In the movie Avatar, so many magnificent animals have gone extinct that scientists can only study them virtually. This environmentally ravaged Earth is set in the near future, in the year 2154, but according to University of Florida biologist Todd Palmer and his colleagues, the Earth in 2015 is already undergoing an accelerated mass extinction.
In a study published today in the journal Science Advances, Palmer and his colleagues say there no longer is any doubt: We are entering a mass extinction that threatens humanity’s existence.
“The Earth’s biodiversity plays a really critical role in sustaining the human species, from the pollination of our crops, to the purification of our water supply to the amelioration of climate change. We simply cannot afford to continue losing species at the rate they are currently disappearing,” Palmer said.
There is general agreement among scientists that extinction rates have reached levels unparalleled since the dinosaurs died out 66 million years ago. However, some have challenged the theory, believing earlier estimates rested on assumptions that overestimated the crisis.
The new study shows that even with extremely conservative estimates, species are disappearing up to about 100 times faster than the normal rate between mass extinctions, known as the background rate.
“If it is allowed to continue, life would take many millions of years to recover, and our species itself would likely disappear early on,” said lead author Gerardo Ceballos of the Universidad Autónoma de México.
Using fossil records and extinction counts from a range of records, the researchers compared a highly conservative estimate of current extinctions with a background rate estimate twice as high as those widely used in previous analyses. This way, they brought the two estimates – current extinction rate and average background or going-on-all-the-time extinction rate – as close to each other as possible.
Focusing on vertebrates, the group for which the most reliable modern and fossil data exist, the researchers asked whether even the lowest estimates of the difference between background and contemporary extinction rates still justify the conclusion that people are precipitating “a global spasm of biodiversity loss.” The answer: a definitive yes.
“We emphasize that our calculations very likely underestimate the severity of the extinction crisis, because our aim was to place a realistic lower bound on humanity’s impact on biodiversity,” the researchers write.
To history’s steady drumbeat, a human population growing in numbers, per capita consumption and economic inequity has altered or destroyed natural habitats. The long list of impacts includes:
- Land clearing for farming, logging and settlement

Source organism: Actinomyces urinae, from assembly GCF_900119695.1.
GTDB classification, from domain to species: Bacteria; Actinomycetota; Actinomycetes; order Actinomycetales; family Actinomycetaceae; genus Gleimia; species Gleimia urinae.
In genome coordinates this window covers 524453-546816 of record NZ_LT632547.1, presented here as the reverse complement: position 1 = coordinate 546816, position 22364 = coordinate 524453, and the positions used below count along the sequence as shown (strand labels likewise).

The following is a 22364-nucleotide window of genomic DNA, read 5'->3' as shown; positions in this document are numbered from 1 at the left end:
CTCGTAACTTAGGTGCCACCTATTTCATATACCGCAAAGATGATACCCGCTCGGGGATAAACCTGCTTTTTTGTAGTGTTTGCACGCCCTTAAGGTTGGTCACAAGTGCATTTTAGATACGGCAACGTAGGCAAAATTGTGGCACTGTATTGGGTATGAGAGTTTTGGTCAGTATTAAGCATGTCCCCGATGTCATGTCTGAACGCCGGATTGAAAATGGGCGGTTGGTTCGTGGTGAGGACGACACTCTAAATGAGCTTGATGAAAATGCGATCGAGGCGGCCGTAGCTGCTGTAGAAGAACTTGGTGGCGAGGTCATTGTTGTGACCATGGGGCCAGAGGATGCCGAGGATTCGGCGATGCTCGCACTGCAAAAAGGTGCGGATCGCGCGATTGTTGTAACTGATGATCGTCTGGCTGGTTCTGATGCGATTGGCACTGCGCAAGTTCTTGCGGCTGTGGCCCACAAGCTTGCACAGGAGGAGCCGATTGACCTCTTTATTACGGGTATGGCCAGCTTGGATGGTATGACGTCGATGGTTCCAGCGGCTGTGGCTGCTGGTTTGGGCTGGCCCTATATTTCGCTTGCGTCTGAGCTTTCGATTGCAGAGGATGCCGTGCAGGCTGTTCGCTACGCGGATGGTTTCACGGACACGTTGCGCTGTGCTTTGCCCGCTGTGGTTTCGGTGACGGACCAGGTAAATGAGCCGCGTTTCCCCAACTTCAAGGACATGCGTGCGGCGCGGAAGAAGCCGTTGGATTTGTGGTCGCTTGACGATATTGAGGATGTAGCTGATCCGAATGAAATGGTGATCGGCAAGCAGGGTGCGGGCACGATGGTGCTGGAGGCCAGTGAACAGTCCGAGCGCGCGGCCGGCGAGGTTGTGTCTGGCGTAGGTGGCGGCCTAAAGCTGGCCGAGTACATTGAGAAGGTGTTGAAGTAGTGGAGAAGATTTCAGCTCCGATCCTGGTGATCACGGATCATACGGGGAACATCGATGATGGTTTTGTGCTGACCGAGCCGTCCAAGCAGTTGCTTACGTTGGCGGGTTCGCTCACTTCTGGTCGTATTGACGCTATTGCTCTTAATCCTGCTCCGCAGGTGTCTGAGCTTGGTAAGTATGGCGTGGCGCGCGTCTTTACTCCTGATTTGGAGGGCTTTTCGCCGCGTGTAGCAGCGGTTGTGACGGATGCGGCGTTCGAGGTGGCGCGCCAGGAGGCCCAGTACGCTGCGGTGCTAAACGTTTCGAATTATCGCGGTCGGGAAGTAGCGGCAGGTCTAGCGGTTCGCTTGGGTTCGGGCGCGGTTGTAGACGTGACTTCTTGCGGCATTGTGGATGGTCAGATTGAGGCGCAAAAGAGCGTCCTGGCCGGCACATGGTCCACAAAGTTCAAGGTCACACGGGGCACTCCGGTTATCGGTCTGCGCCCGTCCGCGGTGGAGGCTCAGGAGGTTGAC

- Introduction of invasive species
- Carbon emissions that drive climate change and ocean acidification
- Toxins that alter and poison ecosystems
Now, the specter of extinction hangs over about 41 percent of all amphibian species and 26 percent of all mammals, according to the International Union for Conservation of Nature, which maintains an authoritative list of threatened and extinct species.
“There are currently over 2,400 animal and 2,000 plant species that are critically endangered, and some of those are essentially the walking dead, whose populations have been so drastically reduced that there’s little hope for their recovery,” Palmer said.
As species disappear, so do crucial ecosystem services such as honeybees’ crop pollination and wetlands’ water purification. At the current rate of species loss, people will lose many biodiversity benefits within three generations, the study’s authors write.
“We are responsible for the current extinction crisis. There is no question about it. We simply cannot continue to treat nature like a bottomless checking account,” Palmer said.
Hope for the future
Despite the gloomy outlook, there is a meaningful way forward, according to Palmer and his colleagues. “Avoiding a true sixth mass extinction will require rapid, greatly intensified efforts to conserve already threatened species, and to alleviate pressures on their populations – notably habitat loss, over-exploitation for economic gain and climate change,” the study’s authors write.
In the meantime, the researchers hope their work will inform conservation efforts, the maintenance of ecosystem services and public policy.
Co-authors on the paper include Gerardo Ceballos of Universidad Autónoma de México, Paul R. Ehrlich of Stanford University, Anthony D. Barnosky of the University of California at Berkeley, Andrés García of Universidad Autónoma de México, Robert M. Pringle of Princeton University.